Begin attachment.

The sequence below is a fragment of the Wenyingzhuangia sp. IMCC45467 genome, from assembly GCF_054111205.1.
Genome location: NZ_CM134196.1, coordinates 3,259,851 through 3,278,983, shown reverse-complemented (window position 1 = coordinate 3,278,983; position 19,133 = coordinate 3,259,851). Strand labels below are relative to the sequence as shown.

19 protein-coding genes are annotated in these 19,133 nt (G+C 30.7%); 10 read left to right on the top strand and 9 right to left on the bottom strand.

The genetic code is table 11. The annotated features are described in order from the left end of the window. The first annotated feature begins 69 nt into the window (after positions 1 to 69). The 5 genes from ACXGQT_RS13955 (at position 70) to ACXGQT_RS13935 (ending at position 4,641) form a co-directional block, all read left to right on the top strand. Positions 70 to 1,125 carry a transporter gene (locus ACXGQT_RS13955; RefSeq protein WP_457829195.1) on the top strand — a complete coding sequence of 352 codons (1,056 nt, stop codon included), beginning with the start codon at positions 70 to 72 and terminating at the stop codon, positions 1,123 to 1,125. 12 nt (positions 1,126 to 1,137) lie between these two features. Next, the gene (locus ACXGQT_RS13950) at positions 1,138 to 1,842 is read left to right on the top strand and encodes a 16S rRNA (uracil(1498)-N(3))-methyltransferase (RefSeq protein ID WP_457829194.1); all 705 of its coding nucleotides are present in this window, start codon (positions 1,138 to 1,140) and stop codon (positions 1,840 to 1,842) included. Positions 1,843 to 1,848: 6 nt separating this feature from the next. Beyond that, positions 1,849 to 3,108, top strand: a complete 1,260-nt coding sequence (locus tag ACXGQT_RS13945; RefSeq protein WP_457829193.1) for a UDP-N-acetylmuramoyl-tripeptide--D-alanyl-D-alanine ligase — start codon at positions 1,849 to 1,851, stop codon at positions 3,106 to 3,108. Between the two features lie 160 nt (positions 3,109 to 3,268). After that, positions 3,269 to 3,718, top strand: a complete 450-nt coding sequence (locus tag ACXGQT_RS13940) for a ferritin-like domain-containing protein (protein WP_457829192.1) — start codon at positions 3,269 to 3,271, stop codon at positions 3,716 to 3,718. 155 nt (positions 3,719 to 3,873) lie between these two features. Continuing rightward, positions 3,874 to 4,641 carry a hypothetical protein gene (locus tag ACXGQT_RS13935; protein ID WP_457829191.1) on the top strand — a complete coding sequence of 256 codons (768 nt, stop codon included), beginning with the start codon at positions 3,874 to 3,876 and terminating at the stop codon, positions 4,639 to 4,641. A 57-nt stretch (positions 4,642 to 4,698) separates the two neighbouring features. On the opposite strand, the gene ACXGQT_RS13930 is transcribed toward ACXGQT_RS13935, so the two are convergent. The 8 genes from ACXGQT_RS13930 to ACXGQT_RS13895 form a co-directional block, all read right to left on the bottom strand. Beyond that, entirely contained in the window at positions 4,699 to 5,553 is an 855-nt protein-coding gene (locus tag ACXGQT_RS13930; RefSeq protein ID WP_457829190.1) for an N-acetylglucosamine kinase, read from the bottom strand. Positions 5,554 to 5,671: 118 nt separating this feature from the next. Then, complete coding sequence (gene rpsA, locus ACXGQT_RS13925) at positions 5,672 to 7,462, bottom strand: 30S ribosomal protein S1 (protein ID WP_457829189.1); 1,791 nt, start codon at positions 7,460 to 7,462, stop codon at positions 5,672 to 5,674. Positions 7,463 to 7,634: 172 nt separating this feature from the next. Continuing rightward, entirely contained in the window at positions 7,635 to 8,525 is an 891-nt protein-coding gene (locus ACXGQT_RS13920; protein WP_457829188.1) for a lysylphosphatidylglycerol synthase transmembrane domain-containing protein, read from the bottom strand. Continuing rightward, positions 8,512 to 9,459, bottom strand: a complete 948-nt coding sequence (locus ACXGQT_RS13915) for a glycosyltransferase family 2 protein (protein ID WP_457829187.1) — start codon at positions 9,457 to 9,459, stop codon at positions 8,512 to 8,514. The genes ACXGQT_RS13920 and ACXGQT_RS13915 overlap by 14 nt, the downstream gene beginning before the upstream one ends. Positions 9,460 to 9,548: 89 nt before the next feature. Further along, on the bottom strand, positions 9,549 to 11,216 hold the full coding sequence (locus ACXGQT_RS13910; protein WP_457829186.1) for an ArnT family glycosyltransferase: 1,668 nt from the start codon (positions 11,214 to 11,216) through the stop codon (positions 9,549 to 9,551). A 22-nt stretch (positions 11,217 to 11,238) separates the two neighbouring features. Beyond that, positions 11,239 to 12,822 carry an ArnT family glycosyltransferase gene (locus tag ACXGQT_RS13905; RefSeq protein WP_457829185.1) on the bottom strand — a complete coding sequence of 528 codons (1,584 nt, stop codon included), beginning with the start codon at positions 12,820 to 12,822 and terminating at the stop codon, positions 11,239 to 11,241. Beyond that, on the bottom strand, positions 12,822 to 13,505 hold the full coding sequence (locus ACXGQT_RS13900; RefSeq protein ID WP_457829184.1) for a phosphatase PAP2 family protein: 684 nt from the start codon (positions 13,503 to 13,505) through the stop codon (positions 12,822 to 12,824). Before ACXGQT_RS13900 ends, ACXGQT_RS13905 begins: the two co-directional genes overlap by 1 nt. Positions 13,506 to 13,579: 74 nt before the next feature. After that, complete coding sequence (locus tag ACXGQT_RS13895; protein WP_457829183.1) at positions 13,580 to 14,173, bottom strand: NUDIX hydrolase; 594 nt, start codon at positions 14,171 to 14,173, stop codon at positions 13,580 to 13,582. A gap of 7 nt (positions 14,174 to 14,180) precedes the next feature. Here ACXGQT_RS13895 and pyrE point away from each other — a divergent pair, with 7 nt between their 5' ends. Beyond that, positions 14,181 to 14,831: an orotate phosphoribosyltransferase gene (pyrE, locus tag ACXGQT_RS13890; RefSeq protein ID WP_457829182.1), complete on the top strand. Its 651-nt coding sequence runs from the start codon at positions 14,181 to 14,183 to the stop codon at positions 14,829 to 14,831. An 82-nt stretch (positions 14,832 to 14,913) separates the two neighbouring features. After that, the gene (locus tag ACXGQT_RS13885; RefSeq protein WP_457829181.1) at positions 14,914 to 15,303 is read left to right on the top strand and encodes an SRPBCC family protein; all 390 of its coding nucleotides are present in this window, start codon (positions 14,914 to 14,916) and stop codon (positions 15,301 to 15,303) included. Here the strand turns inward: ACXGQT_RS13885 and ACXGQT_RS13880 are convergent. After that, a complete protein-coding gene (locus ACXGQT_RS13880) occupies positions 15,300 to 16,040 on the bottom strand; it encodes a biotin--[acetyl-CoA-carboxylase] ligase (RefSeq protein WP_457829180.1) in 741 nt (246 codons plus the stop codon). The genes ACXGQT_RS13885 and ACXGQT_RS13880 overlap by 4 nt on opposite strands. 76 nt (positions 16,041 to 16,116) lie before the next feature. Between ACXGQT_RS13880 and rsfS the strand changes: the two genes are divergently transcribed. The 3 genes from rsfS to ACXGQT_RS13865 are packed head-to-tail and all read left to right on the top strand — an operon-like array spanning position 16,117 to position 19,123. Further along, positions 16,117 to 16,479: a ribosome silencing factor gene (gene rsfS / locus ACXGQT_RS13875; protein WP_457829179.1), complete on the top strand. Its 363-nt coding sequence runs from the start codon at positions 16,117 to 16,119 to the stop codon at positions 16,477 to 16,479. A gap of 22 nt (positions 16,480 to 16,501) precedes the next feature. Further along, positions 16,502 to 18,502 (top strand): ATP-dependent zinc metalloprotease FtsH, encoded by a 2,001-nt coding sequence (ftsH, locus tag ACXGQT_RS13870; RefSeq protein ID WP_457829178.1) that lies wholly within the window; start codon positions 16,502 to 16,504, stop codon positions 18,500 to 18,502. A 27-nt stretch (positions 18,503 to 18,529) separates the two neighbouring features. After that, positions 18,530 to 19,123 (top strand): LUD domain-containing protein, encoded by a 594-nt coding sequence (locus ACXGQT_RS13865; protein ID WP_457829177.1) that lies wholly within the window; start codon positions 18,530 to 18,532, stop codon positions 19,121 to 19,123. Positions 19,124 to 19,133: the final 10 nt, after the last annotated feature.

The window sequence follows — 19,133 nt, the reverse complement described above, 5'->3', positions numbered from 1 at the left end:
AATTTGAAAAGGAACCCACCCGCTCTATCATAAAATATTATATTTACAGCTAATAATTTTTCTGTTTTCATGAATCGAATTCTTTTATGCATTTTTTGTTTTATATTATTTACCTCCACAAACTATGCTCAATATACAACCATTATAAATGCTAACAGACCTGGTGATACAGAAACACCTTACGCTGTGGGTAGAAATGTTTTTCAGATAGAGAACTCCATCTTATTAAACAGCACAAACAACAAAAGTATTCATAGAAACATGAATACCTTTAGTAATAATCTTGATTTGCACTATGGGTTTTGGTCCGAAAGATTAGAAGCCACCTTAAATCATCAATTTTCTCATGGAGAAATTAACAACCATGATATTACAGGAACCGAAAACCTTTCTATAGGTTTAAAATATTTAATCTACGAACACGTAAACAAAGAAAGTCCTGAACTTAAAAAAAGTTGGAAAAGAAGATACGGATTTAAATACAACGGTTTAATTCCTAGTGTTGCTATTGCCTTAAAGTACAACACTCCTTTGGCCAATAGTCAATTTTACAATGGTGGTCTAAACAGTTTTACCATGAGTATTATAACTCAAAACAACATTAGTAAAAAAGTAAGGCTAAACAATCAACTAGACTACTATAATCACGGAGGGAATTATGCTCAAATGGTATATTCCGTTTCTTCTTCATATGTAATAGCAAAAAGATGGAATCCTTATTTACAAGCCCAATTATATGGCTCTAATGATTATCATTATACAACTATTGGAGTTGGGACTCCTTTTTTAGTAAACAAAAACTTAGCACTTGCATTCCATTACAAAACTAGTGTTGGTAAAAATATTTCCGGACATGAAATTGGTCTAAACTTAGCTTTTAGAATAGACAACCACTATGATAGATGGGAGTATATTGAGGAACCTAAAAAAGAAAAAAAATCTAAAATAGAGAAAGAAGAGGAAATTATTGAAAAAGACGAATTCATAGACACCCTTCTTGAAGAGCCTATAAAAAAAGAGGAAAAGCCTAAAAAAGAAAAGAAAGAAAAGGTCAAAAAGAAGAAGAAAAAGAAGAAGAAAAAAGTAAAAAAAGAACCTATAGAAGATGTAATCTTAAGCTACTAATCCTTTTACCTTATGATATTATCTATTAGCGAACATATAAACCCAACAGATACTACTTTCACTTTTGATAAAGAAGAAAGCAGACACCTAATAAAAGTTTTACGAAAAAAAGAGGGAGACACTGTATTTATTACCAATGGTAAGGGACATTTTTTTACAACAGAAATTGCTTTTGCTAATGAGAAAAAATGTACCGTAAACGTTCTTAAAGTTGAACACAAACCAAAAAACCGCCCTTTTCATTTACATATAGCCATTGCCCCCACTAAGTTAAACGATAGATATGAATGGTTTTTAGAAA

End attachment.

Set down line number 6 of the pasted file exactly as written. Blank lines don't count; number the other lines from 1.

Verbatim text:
AATTTGAAAAGGAACCCACCCGCTCTATCATAAAATATTATATTTACAGCTAATAATTTTTCTGTTTTCATGAATCGAATTCTTTTATGCATTTTTTGTTTTATATTATTTACCTCCACAAACTATGCTCAATATACAACCATTATAAATGCTAACAGACCTGGTGATACAGAAACACCTTACGCTGTGGGTAGAAATGTTTTTCAGATAGAGAACTCCATCTTATTAAACAGCACAAACAACAAAAGTATTCATAGAAACATGAATACCTTTAGTAATAATCTTGATTTGCACTATGGGTTTTGGTCCGAAAGATTAGAAGCCACCTTAAATCATCAATTTTCTCATGGAGAAATTAACAACCATGATATTACAGGAACCGAAAACCTTTCTATAGGTTTAAAATATTTAATCTACGAACACGTAAACAAAGAAAGTCCTGAACTTAAAAAAAGTTGGAAAAGAAGATACGGATTTAAATACAACGGTTTAATTCCTAGTGTTGCTATTGCCTTAAAGTACAACACTCCTTTGGCCAATAGTCAATTTTACAATGGTGGTCTAAACAGTTTTACCATGAGTATTATAACTCAAAACAACATTAGTAAAAAAGTAAGGCTAAACAATCAACTAGACTACTATAATCACGGAGGGAATTATGCTCAAATGGTATATTCCGTTTCTTCTTCATATGTAATAGCAAAAAGATGGAATCCTTATTTACAAGCCCAATTATATGGCTCTAATGATTATCATTATACAACTATTGGAGTTGGGACTCCTTTTTTAGTAAACAAAAACTTAGCACTTGCATTCCATTACAAAACTAGTGTTGGTAAAAATATTTCCGGACATGAAATTGGTCTAAACTTAGCTTTTAGAATAGACAACCACTATGATAGATGGGAGTATATTGAGGAACCTAAAAAAGAAAAAAAATCTAAAATAGAGAAAGAAGAGGAAATTATTGAAAAAGACGAATTCATAGACACCCTTCTTGAAGAGCCTATAAAAAAAGAGGAAAAGCCTAAAAAAGAAAAGAAAGAAAAGGTCAAAAAGAAGAAGAAAAAGAAGAAGAAAAAAGTAAAAAAAGAACCTATAGAAGATGTAATCTTAAGCTACTAATCCTTTTACCTTATGATATTATCTATTAGCGAACATATAAACCCAACAGATACTACTTTCACTTTTGATAAAGAAGAAAGCAGACACCTAATAAAAGTTTTACGAAAAAAAGAGGGAGACACTGTATTTATTACCAATGGTAAGGGACATTTTTTTACAACAGAAATTGCTTTTGCTAATGAGAAAAAATGTACCGTAAACGTTCTTAAAGTTGAACACAAACCAAAAAACCGCCCTTTTCATTTACATATAGCCATTGCCCCCACTAAGTTAAACGATAGATATGAATGGTTTTTAGAAA